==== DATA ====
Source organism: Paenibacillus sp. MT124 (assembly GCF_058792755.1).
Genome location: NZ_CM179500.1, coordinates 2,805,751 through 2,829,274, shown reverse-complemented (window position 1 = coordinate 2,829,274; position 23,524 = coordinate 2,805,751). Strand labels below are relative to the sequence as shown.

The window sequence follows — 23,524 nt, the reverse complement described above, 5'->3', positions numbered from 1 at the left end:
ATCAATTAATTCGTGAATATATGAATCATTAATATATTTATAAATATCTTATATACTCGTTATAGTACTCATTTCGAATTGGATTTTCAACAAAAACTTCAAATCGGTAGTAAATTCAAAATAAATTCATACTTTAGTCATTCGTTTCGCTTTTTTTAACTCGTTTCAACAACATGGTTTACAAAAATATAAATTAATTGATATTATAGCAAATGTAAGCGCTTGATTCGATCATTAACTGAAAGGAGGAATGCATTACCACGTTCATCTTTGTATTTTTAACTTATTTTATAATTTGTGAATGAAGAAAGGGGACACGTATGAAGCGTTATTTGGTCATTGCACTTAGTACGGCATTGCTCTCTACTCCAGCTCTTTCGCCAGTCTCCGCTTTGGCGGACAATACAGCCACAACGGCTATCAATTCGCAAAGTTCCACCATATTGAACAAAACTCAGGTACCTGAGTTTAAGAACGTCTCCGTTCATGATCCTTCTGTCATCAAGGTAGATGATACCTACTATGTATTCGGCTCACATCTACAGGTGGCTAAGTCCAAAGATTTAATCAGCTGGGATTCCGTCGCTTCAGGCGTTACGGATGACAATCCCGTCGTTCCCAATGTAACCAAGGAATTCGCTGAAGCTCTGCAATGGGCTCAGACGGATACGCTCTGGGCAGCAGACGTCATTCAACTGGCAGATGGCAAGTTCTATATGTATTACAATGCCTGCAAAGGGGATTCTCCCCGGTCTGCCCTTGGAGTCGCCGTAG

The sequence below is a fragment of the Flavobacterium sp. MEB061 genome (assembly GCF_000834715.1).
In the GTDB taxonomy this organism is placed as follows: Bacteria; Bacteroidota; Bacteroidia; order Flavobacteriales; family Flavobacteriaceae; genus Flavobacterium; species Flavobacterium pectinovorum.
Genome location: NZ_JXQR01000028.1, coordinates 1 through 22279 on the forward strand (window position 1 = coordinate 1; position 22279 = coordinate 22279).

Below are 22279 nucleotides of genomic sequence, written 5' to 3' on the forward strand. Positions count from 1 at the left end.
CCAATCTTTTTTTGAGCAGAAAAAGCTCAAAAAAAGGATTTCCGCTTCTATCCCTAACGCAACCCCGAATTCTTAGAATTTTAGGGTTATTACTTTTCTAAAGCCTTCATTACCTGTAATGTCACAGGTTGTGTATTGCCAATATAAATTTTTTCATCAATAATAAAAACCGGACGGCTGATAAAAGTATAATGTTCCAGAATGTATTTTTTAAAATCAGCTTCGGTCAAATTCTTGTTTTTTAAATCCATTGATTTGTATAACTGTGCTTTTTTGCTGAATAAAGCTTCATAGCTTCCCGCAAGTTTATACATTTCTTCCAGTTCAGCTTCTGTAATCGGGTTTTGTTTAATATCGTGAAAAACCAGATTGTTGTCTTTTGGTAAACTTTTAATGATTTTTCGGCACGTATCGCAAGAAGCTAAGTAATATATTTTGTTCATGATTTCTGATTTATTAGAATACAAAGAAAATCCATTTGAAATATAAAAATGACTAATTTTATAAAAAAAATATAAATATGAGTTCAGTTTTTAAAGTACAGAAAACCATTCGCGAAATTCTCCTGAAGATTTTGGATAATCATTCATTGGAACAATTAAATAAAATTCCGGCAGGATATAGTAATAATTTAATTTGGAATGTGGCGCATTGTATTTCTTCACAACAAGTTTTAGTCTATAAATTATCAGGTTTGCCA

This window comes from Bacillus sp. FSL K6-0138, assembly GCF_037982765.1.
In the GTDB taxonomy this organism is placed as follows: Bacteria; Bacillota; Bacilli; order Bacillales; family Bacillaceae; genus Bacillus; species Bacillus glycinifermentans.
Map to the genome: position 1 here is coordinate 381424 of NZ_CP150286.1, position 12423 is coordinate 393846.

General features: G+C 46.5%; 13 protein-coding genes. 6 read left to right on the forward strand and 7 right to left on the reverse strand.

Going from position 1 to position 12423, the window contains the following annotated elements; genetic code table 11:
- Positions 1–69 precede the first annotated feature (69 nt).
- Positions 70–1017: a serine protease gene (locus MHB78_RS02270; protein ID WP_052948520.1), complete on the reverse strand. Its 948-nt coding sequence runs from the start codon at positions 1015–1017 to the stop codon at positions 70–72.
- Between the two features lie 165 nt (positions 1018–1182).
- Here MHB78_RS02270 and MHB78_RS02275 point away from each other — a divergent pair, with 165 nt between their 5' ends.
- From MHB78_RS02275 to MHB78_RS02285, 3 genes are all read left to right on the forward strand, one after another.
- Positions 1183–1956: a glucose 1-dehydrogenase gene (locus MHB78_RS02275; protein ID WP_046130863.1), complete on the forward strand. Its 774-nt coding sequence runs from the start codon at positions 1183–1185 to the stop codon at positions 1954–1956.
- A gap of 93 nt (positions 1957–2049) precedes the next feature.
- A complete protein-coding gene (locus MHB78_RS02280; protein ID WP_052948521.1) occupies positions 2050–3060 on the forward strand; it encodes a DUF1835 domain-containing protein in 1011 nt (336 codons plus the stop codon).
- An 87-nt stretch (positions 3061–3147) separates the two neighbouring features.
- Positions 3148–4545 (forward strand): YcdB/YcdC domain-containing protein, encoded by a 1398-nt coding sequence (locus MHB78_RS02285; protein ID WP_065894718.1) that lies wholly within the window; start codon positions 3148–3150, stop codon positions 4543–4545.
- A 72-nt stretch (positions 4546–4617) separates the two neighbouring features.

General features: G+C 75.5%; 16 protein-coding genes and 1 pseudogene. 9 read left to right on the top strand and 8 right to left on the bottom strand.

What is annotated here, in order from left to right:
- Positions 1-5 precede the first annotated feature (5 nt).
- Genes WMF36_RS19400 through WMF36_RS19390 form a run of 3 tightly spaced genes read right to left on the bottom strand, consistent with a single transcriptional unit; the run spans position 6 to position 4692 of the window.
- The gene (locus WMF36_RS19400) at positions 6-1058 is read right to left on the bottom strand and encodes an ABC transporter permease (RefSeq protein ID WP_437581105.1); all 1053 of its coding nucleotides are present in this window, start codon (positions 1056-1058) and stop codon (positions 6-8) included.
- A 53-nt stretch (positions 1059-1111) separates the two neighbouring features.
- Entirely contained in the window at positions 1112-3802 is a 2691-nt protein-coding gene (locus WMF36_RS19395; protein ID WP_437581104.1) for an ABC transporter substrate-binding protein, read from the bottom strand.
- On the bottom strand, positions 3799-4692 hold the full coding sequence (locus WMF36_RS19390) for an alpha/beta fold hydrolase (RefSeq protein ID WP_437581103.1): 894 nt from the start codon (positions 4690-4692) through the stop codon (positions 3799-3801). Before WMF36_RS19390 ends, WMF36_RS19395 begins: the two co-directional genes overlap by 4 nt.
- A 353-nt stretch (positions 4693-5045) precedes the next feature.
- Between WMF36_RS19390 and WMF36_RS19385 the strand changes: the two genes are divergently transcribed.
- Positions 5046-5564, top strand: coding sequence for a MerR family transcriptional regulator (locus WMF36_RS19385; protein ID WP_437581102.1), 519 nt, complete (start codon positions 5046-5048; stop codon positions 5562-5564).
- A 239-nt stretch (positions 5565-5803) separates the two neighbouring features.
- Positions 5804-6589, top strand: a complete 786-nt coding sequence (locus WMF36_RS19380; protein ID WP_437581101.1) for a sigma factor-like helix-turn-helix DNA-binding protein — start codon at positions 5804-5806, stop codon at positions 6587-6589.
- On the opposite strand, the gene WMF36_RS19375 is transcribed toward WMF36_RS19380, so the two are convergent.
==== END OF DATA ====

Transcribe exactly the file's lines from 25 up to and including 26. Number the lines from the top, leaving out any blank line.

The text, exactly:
- A 72-nt stretch (positions 4546–4617) separates the two neighbouring features.

General features: G+C 75.5%; 16 protein-coding genes and 1 pseudogene. 9 read left to right on the top strand and 8 right to left on the bottom strand.